I just returned from three weeks in Paris. I draw the Eiffel Tower every time I go to Paris.
Why the Effiel Tower, an over-done icon?
→ Why did George Mallory want to climb Mt. Everest?
→ Why did Willie Sutton rob banks?
→ Why do I draw the Eiffiel Tower?
So, enjoy Eiffel 2013. I will be posting drawings from my trip over the next few days.
They are online! Yeah! All of the drawings were completed on location. They are my usual travel size, 12x17cm (5×7″).
Some of them took a couple of visits, like the Cafe scene on Rue Lombarde, which always seemed to entail more beer and wine with each visit. I had to finish the view of the Seine more quickly than intended. Either that or toss the homeless guy who decided to sit next to me into the the river. He endlessly played the same 5 notes on his accordian. I decided to spare him and I moved along.
My view of Notre Dame was from near Shakespeare and Company Bookstore. Someone had placed one of the store’s chairs quite far from the store. However, the chair was almost perfectly placed for my drawing. I only had to move it “slightly” – – I did put it back. Pont Alexandre III epitomizes Paris. Unfortunately there isn’t any place to sit and enjoy it’s splendor. It’s surrounded by busy roads and is a fair walk from most tourist sites. Pont Neuf is my sentimental favorite. It was painted many times by Albert Marquet, an impressionist era painter whose work I like. My sketch is an homage to him. As near as I can figure, he either lived in, or knew someone, on the second floor of the building along Quai des Orfèvres that overlooks this span. The Left Bank is on the far side.
I have 4 travel sketches at the Landstuhl Public Library. It’s part of their Artothek program. Artwork can be checked out, just like books, but there is a fee and some other restrictions. I like the program because it’s a way to get original artwork into more people’s homes, even if only for a short time.
Sorry to my friends living elsewhere. We’ll have to create an Artothek-like program where you are living!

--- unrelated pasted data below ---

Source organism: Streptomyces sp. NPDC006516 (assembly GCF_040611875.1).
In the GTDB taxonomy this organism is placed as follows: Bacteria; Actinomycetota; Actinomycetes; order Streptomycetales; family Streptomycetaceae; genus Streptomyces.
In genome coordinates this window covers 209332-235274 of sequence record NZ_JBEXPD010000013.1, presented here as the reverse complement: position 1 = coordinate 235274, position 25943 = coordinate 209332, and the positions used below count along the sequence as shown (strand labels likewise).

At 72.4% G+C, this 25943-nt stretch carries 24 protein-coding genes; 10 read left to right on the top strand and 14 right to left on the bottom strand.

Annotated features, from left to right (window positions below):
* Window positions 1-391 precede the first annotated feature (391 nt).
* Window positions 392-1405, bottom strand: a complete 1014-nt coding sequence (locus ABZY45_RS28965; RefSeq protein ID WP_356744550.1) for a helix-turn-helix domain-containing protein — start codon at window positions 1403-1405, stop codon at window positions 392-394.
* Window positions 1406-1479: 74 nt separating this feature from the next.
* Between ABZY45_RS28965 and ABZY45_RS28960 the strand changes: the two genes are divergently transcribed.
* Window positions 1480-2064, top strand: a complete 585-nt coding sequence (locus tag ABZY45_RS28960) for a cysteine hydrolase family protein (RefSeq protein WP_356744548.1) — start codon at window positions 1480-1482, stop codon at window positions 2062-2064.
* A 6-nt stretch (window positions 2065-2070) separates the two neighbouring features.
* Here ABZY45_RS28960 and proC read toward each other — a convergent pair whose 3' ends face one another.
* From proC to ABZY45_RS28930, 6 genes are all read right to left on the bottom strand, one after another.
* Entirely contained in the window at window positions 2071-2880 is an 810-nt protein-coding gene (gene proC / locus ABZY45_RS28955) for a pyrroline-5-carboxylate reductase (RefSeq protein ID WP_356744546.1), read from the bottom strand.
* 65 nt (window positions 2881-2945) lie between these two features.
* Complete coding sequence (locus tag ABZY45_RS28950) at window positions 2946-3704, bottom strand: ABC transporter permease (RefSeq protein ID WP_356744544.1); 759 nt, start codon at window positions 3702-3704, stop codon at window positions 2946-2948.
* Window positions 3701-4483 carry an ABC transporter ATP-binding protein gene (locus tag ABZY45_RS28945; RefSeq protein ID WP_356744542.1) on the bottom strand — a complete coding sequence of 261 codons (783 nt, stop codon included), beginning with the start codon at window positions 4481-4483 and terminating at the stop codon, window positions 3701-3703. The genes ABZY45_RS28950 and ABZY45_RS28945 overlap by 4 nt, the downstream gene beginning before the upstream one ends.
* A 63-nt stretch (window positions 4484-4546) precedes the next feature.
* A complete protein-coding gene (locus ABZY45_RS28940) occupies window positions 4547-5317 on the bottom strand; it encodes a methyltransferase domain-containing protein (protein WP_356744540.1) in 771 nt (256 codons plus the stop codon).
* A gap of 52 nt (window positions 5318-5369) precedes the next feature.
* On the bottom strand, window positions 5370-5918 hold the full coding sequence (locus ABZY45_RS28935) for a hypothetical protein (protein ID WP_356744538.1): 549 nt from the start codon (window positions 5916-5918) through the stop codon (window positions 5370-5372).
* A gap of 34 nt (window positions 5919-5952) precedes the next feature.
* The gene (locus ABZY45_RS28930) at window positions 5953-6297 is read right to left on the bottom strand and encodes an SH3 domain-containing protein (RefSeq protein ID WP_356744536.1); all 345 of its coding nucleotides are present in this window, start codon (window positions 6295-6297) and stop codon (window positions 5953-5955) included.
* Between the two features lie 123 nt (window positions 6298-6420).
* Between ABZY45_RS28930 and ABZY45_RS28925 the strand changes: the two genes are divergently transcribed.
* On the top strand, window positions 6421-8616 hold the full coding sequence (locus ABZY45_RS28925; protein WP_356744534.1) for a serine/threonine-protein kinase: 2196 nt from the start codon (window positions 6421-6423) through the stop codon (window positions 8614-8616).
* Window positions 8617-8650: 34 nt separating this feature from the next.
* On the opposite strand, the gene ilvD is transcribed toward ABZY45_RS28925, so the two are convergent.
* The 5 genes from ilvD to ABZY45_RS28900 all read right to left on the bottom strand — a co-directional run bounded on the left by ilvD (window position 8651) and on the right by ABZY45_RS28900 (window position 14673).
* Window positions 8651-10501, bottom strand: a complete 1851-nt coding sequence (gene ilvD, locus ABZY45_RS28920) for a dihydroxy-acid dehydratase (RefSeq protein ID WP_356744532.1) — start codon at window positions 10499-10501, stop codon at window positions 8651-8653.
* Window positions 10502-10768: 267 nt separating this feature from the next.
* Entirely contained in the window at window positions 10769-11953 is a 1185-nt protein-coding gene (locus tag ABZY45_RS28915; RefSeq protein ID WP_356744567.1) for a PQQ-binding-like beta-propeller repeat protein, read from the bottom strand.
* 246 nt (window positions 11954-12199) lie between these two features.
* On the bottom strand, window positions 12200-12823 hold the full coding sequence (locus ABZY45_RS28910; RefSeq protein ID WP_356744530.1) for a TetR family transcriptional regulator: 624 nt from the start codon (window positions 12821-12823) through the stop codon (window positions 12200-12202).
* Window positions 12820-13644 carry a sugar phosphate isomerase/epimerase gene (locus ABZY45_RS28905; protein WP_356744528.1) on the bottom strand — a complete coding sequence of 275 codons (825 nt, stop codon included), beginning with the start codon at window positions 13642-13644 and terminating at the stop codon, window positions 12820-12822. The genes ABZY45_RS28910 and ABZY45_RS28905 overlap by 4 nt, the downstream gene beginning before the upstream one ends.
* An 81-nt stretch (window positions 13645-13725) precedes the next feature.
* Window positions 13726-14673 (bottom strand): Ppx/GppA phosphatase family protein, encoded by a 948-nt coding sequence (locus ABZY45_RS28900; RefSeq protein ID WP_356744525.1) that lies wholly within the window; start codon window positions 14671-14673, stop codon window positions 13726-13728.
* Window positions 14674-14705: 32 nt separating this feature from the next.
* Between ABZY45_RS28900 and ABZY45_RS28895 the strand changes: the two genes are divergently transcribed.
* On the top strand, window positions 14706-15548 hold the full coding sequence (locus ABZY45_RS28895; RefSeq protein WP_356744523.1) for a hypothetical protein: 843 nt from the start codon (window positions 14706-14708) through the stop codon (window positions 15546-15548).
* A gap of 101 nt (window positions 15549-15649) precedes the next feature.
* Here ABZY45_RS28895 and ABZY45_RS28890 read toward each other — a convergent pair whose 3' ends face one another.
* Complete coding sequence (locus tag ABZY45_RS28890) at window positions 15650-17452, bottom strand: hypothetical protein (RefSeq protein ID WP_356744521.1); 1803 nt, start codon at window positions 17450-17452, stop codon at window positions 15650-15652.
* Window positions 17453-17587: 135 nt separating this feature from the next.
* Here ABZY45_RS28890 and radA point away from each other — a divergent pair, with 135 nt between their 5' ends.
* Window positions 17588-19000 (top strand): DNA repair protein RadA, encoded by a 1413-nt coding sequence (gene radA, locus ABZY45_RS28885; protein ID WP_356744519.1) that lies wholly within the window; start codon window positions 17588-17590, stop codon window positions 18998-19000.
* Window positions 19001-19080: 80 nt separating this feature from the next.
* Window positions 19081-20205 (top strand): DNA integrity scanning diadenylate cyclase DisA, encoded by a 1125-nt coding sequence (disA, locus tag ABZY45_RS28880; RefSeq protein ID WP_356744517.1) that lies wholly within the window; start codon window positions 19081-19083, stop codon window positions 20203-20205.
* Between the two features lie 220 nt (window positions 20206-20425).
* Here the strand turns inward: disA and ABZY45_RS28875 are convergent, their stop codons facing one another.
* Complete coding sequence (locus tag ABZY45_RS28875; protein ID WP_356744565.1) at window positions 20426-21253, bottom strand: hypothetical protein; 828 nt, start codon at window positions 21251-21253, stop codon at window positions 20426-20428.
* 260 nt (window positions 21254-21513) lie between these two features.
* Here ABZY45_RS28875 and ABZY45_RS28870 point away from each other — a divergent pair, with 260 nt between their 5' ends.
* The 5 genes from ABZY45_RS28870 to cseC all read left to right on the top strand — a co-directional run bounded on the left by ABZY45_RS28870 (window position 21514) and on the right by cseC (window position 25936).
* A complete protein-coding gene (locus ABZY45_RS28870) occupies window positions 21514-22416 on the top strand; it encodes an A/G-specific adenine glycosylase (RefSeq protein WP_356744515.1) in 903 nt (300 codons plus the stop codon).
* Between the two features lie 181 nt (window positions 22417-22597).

When you take a photo, are you really looking at your subject? What do you remember? Think about it. How many levels does the Roman Coliseum have? What does the ceiling look like in the Grand Bazaar in Istanbul?
Travel watercolor sketches, that you paint, are an excellent way to create long-lasting memories of your travels. Research has shown that travelers who sketch, or even just look, remember more than people who take photos.
Cannot draw? So what? If You Travel, You Can Paint. No excuses. If you think you cannot draw, then please read my next blog post. But first…
Travel watercolor sketches are easy for everyone. I am not talking about painting the Sistine Chapel here (arts equivalent of rocket science). A 3×5 piece of paper with a square building, a tree, some stick figures, and a splash of color makes a wonderful travel memory. Try one, I dare you. Then look at it when you get home. You will be amazed at what you remember; not just the subject of your little sketch, but your feelings, who you were with, the temperature, what you had for lunch, the ceiling, and way more.
In my next post I will talk about philosophical, procedural, and practical issues with travel watercolor painting. If you survive, then in my last post in this series, I will give you my ideas on what supplies you should carry as you travel.
Hey… it is an icon. I had to paint it. It was a nice bright spring day, a bit cool. I stood on the bank of the Seine for this view. Same spot as I took the photo in a previous post. The photo was actually merged from several photos because this location is too close for a single shot, at least with my camera. Fortunately, that is not a problem with drawing.
Classes are taught through Portland Community College Community Education
February 2019 — Think Like an Artist
Starting or rejoining your creative journey? Demonstrations and activities designed to up your creative game. We will use drawing, painting, and collage to learn about design, color, rendering, and the critical habits that artists use to develop their ideas. Drawing skill is not necessary.
Class website and PCC enrollment will be available as the class date approaches.
“Painting to Save the Trees”
Elisabeth Jones Art Center
516 NW 14th Ave, Portland,OR
A series of watercolors from the Tree Emergency Response Team project – “Our job is to help trees to be loved and noticed by the community.”